Seeing a WasmGC-ported programming language in action

Kotlin Wasm

One of the first programming languages that has been ported to Wasm thanks to WasmGC is Kotlin in the form of Kotlin/Wasm. The demo, with source code courtesy of the Kotlin team, is shown in the following listing.

import kotlinx.browser.document
import kotlinx.dom.appendText
import org.w3c.dom.HTMLDivElement

fun main() {
(document.getElementById("warning") as HTMLDivElement).style.display = "none"
document.body?.appendText("Hello, ${greet()}!")

fun greet() = "world"

To see the demo, you need to set the browser flags as per the instructions on the screen.

Now you may be wondering what the point is, since the Kotlin code above basically consists of the JavaScript OM APIs converted to Kotlin. It starts to make more sense in combination with Compose Multiplatform, which allows developers to build upon the UI they may already have created for their Android Kotlin apps. Check out an early exploration of this with the Kotlin/Wasm image viewer demo and explore its source code, likewise courtesy of the Kotlin team.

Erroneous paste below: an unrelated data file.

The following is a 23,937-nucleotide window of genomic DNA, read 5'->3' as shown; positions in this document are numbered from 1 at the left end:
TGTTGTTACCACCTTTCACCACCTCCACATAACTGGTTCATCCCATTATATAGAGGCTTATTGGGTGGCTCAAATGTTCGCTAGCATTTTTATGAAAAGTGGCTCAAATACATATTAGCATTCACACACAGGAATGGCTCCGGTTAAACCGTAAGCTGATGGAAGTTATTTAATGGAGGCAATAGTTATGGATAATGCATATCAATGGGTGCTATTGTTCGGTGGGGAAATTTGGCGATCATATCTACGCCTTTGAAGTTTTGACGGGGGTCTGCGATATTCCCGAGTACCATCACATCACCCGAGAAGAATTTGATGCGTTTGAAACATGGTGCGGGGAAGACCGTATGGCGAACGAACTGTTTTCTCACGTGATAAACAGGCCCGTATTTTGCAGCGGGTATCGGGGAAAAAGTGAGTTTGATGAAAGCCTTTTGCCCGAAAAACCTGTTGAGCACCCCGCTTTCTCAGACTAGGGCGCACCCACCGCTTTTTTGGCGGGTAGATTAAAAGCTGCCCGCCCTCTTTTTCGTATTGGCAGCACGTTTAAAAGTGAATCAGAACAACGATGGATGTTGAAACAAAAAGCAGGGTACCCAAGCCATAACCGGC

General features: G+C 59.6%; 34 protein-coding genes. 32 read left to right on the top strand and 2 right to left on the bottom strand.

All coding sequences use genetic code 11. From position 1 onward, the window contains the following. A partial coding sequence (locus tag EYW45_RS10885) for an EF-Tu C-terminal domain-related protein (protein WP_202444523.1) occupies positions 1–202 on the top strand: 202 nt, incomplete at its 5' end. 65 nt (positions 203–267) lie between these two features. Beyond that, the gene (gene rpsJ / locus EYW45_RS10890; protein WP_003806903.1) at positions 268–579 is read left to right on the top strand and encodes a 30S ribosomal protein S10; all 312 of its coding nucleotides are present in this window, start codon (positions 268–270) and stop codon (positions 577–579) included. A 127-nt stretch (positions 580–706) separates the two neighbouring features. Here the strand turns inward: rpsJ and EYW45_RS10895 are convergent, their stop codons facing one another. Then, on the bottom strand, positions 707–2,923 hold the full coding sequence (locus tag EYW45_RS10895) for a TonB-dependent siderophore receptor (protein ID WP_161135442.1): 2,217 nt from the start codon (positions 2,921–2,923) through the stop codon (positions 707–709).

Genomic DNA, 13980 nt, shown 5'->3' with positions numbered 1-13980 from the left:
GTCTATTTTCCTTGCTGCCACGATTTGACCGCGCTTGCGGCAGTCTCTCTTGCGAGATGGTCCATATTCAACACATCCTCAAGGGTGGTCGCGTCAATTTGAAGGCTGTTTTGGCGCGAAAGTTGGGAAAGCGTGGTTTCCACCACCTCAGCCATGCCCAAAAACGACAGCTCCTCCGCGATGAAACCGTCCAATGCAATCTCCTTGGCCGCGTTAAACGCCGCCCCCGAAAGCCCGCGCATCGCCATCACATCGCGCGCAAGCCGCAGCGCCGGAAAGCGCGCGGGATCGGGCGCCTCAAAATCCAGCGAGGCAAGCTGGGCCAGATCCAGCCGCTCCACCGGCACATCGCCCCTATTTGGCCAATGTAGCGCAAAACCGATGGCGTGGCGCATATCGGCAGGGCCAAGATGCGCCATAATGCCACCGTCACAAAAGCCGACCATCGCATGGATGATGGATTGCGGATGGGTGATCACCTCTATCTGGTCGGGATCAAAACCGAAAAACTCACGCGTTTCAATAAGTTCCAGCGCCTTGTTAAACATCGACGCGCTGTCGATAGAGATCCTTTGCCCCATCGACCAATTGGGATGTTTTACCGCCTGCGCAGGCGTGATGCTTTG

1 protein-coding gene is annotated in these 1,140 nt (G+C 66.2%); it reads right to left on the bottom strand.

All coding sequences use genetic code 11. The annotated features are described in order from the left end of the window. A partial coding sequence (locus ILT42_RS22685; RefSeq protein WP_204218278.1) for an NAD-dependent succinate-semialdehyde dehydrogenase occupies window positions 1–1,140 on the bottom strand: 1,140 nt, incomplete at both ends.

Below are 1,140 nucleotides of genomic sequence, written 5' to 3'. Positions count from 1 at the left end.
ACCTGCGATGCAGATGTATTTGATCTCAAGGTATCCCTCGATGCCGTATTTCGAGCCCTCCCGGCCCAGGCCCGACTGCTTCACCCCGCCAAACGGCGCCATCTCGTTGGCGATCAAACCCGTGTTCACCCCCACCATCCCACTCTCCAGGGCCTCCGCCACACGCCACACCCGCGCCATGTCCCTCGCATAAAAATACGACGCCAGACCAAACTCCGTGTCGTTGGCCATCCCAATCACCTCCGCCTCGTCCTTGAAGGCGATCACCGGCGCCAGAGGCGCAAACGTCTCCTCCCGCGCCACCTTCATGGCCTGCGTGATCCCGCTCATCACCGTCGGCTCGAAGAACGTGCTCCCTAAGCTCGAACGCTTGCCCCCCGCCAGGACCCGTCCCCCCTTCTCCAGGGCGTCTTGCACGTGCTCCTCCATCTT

In this early experimental stage, the Kotlin/Wasm image viewer demo is fully rendered onto a canvas with no meaningful DOM tree that could be used to create an accessibility tree. This means it's completely inaccessible to non-sighted users and breaks important browser features like find on page, translation, text selection, extensions, zooming, and link to text fragment.

Dart and Flutter

The Dart and Flutter teams at Google are also preparing support for WasmGC. The Dart-to-Wasm compilation work is almost complete, and the team is working on tooling support for delivering Flutter web applications compiled to WebAssembly. You can read about the current state of the work in the Flutter documentation. The following demo is the Flutter WasmGC Preview.


The Flutter WasmGC Preview demo is fully rendered onto a canvas. This means it breaks important browser features like find on page, translation, text selection, extensions, and link to text fragment.

Learn more about WasmGC

This blog post has barely scratched the surface and mostly provided a high-level overview of WasmGC. To learn more about the feature, check out these links:


Hero image by Gary Chan on Unsplash. This article was reviewed by Matthias Liedtke, Adam Klein, Joshua Bell, Alon Zakai, Jakob Kummerow, Clemens Backes, Emanuel Ziegler, and Rachel Andrew.